by Peregrino Brimah
In an attempted rebuttal of my recent article, “Jonathan defeated Boko Haram while Buhari mopped up,” a certain “Anthony Kolawole,” wrote the article captioned “Boko Haram: Of sugar coated lies and poisonous potions” which has unusually successfully appeared in Nigeria’s top mainstream dailies including the Vanguard and TheNation.
In this piece, I attempt to further the discussion by providing necessary evidence of my opinion and historic analysis.
There are a few main points the “Anthony Kolawole” individual delved in that I shall discuss. Other parts of his article which appeared to be pressured by the Nigerian military top command, bearing insults to my person, obviously do not merit a response.
1. In his or her piece, “Anthony Kolawole” introduced an unrelated issue for unknown reasons. He said that I fought for the surviving and dead Muslim minorities killed in the December 2015 Zaria massacre and that this discredits me. To this, I say that I am happy to be in the ranks of Femi Falana, SAN, Amnesty international, International Human Rights Watch and Nigerian Human Rights Watch, The USA and the Kaduna Judicial Inquiry panel who all condemned the massacre of hundreds of Nigerians in Zaria that December and their secret burial in the middle of the night.
2. Purchasing Military Gear: I challenge the military to defend its argument there stated that Goodluck Jonathan and not Buhari of today, deserved to be blocked by the US from purchasing ammunition for the Nigerian army due to his record of human rights abuse. Is the Zaria massacre of hundreds of Nigerians and exhumation of the dead and follow-up secret mass burial and the continued detention in contempt of the court of Sheikh Zakzaky and his wife Zeenat, not a violation that Nigeria’s own judicial inquiry panel indicted the Nigerian military in? How does the military view itself today in light of similar massacres and secret burials and other violations of the rule of engagement in Onitsha and Delta states? Why is Amnesty international being hounded by sponsored rioters today under the Buhari government?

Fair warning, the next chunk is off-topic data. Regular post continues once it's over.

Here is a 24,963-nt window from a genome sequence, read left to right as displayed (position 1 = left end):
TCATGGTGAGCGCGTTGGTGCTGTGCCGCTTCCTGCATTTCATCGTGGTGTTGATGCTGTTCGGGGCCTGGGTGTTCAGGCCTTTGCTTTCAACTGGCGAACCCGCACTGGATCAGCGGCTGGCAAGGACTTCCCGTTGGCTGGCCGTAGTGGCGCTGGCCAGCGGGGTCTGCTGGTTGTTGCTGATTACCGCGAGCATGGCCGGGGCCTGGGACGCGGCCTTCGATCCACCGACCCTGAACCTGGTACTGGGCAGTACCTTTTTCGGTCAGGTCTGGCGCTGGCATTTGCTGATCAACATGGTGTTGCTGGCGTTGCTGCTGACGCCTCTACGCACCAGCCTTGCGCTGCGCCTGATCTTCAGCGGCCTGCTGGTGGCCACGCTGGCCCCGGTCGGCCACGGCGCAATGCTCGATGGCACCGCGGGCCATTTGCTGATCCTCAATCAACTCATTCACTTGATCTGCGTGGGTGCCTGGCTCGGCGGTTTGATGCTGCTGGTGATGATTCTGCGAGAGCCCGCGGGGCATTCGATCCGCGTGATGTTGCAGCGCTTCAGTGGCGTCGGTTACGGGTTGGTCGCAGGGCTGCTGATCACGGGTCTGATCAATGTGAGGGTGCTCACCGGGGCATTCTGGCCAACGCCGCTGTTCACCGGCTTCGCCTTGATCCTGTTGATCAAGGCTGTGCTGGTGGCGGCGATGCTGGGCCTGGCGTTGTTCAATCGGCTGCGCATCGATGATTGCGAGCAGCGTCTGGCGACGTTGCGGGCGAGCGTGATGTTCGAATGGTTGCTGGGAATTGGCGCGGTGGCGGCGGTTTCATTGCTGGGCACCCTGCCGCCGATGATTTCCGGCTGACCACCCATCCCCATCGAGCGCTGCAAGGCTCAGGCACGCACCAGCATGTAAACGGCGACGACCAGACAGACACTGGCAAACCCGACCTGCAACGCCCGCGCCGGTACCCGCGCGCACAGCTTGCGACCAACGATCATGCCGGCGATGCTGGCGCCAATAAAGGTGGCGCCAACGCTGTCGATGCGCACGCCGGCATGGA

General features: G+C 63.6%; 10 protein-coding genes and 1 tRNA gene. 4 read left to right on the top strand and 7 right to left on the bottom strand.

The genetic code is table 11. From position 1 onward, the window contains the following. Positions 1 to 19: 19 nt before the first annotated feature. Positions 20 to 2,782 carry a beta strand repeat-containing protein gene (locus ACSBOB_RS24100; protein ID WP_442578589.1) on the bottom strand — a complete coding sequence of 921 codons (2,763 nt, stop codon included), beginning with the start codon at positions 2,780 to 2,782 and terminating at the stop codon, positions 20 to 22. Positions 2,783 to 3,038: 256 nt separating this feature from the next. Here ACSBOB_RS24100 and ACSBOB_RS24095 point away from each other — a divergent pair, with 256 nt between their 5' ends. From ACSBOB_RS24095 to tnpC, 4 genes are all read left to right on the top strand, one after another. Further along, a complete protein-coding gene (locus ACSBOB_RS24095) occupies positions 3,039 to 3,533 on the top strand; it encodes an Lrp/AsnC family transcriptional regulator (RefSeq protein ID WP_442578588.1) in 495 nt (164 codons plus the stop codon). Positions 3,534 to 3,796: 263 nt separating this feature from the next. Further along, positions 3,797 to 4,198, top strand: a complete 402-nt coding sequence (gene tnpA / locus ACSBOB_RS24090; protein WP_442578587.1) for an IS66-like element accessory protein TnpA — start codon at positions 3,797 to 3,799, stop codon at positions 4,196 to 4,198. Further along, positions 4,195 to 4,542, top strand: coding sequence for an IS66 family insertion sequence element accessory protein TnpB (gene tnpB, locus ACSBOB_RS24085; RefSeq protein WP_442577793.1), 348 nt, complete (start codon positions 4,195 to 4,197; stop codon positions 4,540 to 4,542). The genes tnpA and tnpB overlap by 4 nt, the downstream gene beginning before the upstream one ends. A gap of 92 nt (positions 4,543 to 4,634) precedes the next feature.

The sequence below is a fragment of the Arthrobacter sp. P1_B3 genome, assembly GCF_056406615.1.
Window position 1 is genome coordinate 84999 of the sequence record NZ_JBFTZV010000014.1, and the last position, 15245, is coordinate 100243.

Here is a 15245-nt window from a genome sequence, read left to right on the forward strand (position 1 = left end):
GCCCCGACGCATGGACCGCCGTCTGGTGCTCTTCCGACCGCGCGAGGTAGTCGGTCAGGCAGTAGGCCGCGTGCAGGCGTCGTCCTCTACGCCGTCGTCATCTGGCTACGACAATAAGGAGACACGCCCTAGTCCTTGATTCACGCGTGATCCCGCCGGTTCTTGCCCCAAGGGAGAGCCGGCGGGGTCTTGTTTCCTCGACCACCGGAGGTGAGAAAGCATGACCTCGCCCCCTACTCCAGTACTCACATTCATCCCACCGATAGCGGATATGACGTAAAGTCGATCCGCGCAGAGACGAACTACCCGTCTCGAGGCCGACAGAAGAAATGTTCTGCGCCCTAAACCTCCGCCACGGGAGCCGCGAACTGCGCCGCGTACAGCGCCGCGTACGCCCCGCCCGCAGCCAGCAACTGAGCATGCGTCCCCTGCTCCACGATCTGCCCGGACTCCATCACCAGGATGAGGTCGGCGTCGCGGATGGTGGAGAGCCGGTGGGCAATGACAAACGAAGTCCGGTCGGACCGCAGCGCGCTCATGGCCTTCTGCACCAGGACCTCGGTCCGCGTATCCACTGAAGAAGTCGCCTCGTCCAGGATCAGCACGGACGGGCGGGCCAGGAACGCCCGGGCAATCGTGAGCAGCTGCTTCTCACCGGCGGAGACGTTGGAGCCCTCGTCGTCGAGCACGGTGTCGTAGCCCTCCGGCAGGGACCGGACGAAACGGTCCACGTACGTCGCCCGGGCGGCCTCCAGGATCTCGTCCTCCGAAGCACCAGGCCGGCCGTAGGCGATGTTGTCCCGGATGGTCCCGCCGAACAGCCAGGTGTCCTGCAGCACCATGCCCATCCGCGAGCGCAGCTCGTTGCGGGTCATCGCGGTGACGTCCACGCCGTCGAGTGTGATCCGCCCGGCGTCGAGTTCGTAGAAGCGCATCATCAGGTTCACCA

3. As relates to the conversation on Buhari’s obstructing Goodluck Jonathan’s efforts to combat Boko Haram, the military defence as contained in the article claimed Buhari only commented in 2013 against violations against civilians. I provide herewith the link to the article in the Nation as well as a quote from Muhammadu Buhari emphasising the content in review:
Article caption: “Buhari faults clamp down on Boko Haram members“
Quote: The former Nigerian leader said that unlike the special treatment given to the Niger Delta militants by the federal government, the Boko Haram members were being killed and their houses demolished by government.
“Because of that (injustice), his (Mohammed Yusuf’s) supporters resorted to what they are doing today. You see in the case of the Niger Delta militants, the late President Umaru Musa Yar’adua sent an aeroplane to bring them, he sat down with them and discussed with them, they were cajoled, and they were given money and granted amnesty.
“They were trained in some skills and were given employment, but the ones in the north were being killed and their houses were being demolished. They are different issues, what brought this? It is injustice”.
From the above, it can be seen that Buhari in 2013 was not talking about civilians but arguing in defence of Boko Haram terrorists who had decided to be a law onto themselves and act above the law through terror.
The above reference is an example of the outbursts I raised in my article as the resistance northern elite gave the weak Jonathan if and when he attempted to combat Boko Haram.
4. As relates to the territories captured by Jonathan vs Buhari, I would have been pleased had the military provided dated and referenced DHQ releases of the dates when Buhari liberated the towns I mentioned. I provided a list given by former Chief Media Consultant to the Forum of Spokespersons of Security and Response, Agencies, FOSSRA, Yushau Shuaib. I again quote: